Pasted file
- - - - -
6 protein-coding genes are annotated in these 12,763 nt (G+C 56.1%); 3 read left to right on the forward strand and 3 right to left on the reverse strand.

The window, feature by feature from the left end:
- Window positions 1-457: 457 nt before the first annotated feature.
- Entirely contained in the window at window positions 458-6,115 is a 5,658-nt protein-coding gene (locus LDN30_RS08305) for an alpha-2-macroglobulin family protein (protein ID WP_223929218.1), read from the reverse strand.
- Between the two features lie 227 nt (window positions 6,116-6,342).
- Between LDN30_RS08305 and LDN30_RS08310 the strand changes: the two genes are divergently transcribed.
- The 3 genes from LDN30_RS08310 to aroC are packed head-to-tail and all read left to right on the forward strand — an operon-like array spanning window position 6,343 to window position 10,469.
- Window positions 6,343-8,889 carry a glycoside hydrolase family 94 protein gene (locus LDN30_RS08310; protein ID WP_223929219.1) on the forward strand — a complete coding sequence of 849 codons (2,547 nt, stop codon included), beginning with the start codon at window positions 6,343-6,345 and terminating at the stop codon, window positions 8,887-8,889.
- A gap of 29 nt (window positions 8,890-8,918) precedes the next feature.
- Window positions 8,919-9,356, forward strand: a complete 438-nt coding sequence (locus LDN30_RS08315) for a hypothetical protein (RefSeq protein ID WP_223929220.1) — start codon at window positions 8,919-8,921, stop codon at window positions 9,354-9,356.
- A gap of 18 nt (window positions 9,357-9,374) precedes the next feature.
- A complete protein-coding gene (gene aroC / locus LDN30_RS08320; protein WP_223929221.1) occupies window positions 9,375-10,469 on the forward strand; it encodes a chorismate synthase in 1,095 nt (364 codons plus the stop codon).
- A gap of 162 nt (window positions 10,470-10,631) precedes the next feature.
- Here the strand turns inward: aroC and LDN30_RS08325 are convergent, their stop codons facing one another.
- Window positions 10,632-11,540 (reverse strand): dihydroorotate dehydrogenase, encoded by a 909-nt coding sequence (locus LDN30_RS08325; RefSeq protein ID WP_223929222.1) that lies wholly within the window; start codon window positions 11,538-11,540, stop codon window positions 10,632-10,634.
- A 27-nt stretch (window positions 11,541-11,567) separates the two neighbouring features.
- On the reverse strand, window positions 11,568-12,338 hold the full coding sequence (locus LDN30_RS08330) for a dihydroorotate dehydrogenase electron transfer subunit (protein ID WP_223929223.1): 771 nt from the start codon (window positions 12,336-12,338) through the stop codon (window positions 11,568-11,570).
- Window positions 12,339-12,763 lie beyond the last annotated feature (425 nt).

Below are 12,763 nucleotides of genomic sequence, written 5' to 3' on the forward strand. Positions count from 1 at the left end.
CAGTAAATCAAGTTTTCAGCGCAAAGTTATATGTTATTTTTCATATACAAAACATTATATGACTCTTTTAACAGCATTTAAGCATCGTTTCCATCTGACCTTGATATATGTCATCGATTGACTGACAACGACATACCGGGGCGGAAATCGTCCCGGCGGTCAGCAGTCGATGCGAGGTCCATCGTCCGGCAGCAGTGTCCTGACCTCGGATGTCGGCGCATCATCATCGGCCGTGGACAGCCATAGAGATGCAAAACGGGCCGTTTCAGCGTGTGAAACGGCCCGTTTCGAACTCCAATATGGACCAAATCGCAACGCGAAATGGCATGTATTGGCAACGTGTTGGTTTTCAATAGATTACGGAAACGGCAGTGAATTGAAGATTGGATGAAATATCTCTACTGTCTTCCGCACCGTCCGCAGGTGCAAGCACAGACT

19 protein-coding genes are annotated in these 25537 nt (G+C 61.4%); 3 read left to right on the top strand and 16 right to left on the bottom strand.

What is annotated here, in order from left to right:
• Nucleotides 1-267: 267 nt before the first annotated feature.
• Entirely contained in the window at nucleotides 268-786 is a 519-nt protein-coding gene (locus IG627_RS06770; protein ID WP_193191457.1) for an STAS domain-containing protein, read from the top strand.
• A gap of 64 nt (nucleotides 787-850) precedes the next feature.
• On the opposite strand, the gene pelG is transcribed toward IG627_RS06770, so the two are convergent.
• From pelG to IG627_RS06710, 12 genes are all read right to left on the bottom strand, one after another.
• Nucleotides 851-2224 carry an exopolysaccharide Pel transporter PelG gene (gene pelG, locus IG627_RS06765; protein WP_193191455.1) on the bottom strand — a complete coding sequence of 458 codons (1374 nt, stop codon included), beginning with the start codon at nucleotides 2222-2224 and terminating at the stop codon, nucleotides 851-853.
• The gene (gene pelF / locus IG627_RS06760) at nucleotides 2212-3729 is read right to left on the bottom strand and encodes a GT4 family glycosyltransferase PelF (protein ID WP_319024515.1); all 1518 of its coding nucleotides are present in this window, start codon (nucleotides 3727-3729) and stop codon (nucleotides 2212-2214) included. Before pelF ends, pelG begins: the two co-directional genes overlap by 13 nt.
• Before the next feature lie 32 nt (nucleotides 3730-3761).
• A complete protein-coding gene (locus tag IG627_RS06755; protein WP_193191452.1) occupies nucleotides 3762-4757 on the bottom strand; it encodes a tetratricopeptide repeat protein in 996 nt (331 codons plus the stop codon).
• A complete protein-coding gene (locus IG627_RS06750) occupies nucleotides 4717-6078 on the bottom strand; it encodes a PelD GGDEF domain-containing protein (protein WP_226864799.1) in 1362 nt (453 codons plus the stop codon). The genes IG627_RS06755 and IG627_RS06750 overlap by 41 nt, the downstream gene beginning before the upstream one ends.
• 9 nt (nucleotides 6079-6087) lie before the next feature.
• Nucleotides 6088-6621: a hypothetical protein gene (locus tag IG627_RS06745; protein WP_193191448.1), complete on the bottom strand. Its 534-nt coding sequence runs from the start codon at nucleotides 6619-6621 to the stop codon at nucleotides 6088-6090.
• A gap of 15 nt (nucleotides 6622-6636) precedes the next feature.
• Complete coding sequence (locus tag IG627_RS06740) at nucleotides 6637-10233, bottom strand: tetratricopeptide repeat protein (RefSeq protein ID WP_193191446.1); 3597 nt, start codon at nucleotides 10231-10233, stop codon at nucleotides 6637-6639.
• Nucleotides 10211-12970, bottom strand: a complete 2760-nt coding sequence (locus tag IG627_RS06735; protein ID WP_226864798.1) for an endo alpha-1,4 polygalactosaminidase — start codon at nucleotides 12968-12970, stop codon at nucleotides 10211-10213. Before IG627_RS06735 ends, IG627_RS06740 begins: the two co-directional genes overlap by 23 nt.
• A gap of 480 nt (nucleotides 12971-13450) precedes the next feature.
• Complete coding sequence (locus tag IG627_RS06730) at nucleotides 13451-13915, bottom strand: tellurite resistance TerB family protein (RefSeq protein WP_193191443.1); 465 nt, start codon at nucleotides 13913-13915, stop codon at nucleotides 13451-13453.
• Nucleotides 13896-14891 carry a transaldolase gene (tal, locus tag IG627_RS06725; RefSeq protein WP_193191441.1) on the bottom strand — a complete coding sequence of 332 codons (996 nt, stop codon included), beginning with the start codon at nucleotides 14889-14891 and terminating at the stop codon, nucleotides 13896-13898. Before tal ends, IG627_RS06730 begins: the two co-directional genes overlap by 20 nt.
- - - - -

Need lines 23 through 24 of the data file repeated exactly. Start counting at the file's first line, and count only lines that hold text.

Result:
• Nucleotides 1-267: 267 nt before the first annotated feature.
• Entirely contained in the window at nucleotides 268-786 is a 519-nt protein-coding gene (locus IG627_RS06770; protein ID WP_193191457.1) for an STAS domain-containing protein, read from the top strand.